This book is full of suspense and extremely hard to put down.
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on 27 July 2000
Lets get one thing clear from the start: the novel of 'The Relic' should not be tarred with the same brush as the film. Book-to-film transitions are rarely spectacular, and the film should have been made as a collaboration between Ridley Scott and Stephen Spielberg, but it wasn't, so the less said about it the better. The book, a union between writer Lincoln Child and scientist Douglas Preston, is the cutting edge of the Michael Crichton style techno-thriller, and at the same time a jolly good horror novel to boot. The balance between science, suspense and action is superbly orchestrated, and at no point does it fail in its narrative. The characters are exceptionally well drawn, the settings, especially the museum and its underlying catacombs, vividly conceptualised, and the issues of grant money, museum and city politics, and FBI/police differences always enthralling and adding an oddly realistic air to the otherwise horrific proceedings.
The book begins as it means to go on, dark and sinister, with guards and children butchered early on in particularly nightmarish scenes. The build up towards the gala opening of the museum's new, eerily consistent Superstition Exhibition and the attempt by the museum officials to let nothing get in the way of its fund raising is both gripping and intriguing. As Margo Green's investigations into a previous exploratory expedition unfolds, and she briefly encounters a terrifying creature in the dark, cynical cop Lieutenant D'Agosta makes headway in his investigation of the killings. The level-headed Agent Pendergast, reminiscent of the unshakeable Agent Cooper from 'Twin Peaks', is a welcome addition to the cast, sparking up various witty repartees with the aforementioned police officer. The climax erupts on the gala night more than one hundred pages from the end, exploding into a gruesome and fast-paced pressure-cooker scenario in which a monster hunts down a group of the gala-night revellers through the crypt-like interior of the museum. What separates 'The Relic' from a million other such novels is that, rather than building to a ten-page climax, the nerve-racking, climactic atmosphere is phenomenally maintained for almost a quarter of the book. While D'Agosta and the irascible reporter Smithback lead the survivors deeper and deeper underground through creepy, water-filled tunnels, Green and Pendergast rush to discover the true nature of the creature in what is certainly the most terrifying and gripping dénouement I have ever read.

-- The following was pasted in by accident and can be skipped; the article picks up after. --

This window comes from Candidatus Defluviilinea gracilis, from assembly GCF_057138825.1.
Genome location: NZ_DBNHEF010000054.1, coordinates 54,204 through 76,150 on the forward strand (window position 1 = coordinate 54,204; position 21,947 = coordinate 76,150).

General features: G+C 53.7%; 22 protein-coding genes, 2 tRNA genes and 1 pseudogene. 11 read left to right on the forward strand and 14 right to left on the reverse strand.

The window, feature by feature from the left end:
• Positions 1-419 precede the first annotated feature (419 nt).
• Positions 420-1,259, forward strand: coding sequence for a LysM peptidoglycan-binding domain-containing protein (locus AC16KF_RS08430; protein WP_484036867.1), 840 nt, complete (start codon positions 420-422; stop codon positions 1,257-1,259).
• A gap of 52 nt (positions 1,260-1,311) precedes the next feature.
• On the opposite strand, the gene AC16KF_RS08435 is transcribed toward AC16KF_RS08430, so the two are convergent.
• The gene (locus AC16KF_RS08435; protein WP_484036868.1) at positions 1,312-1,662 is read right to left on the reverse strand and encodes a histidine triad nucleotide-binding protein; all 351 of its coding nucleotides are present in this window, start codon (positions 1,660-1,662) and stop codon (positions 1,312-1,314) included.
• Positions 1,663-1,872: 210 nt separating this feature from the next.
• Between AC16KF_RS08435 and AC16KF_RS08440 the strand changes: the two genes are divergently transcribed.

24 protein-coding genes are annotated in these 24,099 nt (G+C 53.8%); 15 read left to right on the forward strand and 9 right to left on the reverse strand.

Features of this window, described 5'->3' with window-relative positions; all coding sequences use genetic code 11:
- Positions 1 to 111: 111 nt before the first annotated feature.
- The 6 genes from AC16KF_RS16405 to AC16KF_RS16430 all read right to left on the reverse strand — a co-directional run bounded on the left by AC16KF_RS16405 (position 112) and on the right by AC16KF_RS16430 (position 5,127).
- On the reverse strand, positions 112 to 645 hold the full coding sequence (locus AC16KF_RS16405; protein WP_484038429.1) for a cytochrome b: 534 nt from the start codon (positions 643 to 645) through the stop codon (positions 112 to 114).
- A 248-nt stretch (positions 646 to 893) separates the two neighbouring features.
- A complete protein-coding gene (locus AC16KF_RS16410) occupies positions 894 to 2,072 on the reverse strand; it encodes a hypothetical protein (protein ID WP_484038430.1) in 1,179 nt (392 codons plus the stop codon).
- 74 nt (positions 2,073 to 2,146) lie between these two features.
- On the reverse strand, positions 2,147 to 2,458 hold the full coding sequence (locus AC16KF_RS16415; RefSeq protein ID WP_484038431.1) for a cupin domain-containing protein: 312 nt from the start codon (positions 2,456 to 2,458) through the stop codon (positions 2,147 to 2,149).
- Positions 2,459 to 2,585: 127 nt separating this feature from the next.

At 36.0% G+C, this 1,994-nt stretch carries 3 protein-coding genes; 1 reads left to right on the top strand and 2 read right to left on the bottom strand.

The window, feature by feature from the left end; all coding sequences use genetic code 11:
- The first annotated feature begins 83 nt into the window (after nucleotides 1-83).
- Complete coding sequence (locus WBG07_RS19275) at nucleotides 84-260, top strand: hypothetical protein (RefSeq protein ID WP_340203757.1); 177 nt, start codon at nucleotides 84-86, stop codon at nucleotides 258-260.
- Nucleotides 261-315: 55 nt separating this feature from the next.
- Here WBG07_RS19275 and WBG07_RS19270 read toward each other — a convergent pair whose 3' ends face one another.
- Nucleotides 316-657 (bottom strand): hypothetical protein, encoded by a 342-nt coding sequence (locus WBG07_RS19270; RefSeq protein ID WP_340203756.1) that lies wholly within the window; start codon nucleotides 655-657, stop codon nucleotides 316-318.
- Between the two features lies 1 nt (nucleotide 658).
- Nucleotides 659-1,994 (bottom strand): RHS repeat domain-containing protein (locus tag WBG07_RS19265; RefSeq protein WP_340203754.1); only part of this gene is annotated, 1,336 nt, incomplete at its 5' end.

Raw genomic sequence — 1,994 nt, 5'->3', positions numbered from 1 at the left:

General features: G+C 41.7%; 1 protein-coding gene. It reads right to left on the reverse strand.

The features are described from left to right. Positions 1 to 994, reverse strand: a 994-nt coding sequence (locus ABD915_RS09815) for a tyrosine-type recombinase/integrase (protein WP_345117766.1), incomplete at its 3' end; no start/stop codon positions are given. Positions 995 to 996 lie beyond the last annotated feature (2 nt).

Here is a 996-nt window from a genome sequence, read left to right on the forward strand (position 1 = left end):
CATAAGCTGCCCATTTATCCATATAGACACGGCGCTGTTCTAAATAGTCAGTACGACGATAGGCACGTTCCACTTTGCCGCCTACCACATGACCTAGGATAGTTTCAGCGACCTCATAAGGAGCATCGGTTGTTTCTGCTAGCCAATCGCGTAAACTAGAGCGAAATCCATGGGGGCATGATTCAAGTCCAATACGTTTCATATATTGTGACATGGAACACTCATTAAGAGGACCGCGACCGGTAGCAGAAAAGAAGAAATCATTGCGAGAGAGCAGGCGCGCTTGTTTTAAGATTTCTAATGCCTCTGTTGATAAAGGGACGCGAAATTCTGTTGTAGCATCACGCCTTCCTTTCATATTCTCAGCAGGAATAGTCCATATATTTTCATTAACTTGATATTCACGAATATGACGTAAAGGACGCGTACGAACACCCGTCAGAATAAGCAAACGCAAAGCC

The one criticism I would have is that the epilogue is of a completely different tone to the rest of the story and seems tagged on merely to provide food for a sequel, which it indeed did in 'Reliquary'. That aside, it is one of the most atmospheric and well-thought-out novels ever written, at once exciting, terrifying and intelligent, combining the mainstream writing techniques of high-concept thrillers and combining them with the scientific captivation of author Richard Preston, brother of the co-author here. If only Lincoln Preston's other books were as good, Michael Crichton would have a run for his money.
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on 12 June 2016
In the underground passages and secret rooms of the New York Museum of Natural History lurks a monster. For many years it has hid, more rumor than reality...until the bodies start to appear. Everyone assumes a mad man is responsible. The police will find him soon, make an arrest, and the museum will continue its activities, undisturbed.

The museum's researcher, Dr. Frock, and his Ph. D. student, Margo Green, discover what is behind the killings, but no one wants to believe a true monster with super powers exists. So despite gruesome killings, the museum directors schedule an exhibition designed to bring in much needed money. Meanwhile the researchers work with hard-boiled detective D'Agosta, impeccably cultured FBI Agent Pendergast, and glory-loving journalist Smithback to stop the violence and save lives.

Many characters of various attitudes inhabit this thriller, along with multiple points of view. As remarkable as the plot is, so are the individuals. I have more than one favorite. My favorite scene is Smithback, the journalist, hiding beneath a table of spilled goodies, eating, while a mob stampedes in panic. And I delight at the unflappable way FBI Agent Pendergast handles people and situations. I'd like to see more of him.

After the terror dies, the surprises continue. Loose ends are satisfactorily tied--with one strand remaining, an opening for a follow-up story.
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on 25 June 2017
I had no idea that this was in french when I downloaded it with no english edition. I have since had a refund. Very disappointed.